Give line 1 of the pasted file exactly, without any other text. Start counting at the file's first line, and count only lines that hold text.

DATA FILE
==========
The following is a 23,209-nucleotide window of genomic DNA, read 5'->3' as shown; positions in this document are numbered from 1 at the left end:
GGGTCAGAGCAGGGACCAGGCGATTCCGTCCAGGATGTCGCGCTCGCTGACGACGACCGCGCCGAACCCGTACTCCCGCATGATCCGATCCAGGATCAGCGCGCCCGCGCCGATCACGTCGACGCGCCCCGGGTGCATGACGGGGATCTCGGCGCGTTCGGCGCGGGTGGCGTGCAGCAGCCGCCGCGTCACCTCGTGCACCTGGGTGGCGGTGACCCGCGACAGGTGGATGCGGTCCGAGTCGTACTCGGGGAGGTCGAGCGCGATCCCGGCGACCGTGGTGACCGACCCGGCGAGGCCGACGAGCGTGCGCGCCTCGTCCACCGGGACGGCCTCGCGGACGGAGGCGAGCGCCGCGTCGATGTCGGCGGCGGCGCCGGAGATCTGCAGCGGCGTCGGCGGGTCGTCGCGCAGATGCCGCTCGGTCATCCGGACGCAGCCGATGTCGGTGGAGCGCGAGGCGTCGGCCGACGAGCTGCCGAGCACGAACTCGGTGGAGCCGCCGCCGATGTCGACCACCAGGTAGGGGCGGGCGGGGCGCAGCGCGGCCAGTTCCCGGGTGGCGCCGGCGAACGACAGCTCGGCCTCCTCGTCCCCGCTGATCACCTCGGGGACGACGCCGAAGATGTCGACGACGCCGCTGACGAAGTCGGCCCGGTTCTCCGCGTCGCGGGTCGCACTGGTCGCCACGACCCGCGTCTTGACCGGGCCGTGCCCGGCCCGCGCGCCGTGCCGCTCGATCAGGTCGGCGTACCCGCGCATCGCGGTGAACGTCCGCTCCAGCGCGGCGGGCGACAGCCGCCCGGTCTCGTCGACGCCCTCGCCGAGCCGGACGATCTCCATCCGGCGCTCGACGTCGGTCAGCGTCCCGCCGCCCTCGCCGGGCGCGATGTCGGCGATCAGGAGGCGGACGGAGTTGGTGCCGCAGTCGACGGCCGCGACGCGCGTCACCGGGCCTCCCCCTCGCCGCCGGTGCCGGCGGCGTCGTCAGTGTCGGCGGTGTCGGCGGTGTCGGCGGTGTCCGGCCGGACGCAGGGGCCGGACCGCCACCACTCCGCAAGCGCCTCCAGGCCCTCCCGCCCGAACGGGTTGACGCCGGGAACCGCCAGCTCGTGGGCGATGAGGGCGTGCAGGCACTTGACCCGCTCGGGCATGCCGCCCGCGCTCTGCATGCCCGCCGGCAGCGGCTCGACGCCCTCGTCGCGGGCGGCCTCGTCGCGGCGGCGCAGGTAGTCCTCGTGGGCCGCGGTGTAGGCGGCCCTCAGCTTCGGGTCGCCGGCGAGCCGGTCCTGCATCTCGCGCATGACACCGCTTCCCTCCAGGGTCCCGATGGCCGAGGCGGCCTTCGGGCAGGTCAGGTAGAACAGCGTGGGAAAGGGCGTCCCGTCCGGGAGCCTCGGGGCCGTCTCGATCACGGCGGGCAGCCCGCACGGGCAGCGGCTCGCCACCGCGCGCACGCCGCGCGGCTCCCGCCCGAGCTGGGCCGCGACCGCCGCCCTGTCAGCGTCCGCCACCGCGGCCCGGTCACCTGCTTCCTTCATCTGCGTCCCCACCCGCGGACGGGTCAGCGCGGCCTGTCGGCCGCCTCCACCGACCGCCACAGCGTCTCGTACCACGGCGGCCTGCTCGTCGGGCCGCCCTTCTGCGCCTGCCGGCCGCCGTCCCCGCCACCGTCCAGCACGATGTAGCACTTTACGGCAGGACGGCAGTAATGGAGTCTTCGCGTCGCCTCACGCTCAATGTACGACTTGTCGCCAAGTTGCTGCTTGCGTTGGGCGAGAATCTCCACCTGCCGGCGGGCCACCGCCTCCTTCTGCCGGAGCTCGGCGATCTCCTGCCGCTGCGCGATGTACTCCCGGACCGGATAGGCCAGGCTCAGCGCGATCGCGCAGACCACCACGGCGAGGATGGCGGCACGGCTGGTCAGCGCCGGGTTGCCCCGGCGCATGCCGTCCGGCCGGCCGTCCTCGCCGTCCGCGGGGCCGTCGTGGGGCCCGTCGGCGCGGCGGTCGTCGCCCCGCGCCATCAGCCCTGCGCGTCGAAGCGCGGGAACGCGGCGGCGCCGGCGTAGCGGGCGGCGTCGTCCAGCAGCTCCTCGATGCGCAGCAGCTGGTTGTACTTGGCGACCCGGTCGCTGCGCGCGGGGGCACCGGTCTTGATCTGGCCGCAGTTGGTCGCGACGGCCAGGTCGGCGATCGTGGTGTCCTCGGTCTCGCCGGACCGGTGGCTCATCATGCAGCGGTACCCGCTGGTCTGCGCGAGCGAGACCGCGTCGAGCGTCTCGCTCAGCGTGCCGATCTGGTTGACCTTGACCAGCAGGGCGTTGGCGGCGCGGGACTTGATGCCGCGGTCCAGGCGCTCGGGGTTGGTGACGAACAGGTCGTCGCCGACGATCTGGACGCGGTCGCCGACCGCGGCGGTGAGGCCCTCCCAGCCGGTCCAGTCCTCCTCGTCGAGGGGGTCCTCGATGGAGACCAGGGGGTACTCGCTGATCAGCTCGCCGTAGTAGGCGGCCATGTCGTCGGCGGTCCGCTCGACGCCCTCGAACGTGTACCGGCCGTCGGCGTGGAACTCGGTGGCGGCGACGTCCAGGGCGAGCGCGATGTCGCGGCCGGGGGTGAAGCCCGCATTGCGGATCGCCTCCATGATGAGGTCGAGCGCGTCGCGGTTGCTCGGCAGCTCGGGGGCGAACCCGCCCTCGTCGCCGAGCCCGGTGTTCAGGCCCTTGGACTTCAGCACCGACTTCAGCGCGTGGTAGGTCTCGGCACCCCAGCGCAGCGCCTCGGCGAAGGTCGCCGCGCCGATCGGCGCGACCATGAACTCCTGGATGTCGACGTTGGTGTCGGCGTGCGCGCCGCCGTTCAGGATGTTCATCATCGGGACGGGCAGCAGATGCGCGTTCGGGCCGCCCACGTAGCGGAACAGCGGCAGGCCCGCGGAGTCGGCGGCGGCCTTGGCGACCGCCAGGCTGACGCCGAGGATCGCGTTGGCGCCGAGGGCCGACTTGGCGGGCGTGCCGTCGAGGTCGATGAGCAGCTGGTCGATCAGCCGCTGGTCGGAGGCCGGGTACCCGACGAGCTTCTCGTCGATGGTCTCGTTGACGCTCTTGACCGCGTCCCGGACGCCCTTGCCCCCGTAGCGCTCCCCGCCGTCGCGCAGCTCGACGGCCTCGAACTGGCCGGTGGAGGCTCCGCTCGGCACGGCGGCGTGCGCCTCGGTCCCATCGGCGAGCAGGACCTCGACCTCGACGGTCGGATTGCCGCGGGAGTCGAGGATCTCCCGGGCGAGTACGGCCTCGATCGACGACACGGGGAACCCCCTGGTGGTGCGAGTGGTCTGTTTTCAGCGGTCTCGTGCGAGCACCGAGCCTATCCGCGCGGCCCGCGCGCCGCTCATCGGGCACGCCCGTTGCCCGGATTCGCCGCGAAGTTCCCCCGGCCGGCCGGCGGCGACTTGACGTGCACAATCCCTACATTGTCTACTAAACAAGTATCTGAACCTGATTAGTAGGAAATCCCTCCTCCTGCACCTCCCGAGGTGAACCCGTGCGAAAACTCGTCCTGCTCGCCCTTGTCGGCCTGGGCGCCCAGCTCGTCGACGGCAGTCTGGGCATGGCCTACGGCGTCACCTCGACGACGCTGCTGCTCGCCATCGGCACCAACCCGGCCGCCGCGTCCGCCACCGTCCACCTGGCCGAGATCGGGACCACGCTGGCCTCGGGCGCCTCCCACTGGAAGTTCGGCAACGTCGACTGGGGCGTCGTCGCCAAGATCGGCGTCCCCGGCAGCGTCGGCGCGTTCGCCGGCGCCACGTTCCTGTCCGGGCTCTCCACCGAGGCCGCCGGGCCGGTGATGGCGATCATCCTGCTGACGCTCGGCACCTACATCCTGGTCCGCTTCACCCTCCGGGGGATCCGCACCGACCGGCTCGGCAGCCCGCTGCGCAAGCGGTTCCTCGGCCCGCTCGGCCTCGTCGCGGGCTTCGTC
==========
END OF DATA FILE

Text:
The following is a 23,209-nucleotide window of genomic DNA, read 5'->3' as shown; positions in this document are numbered from 1 at the left end: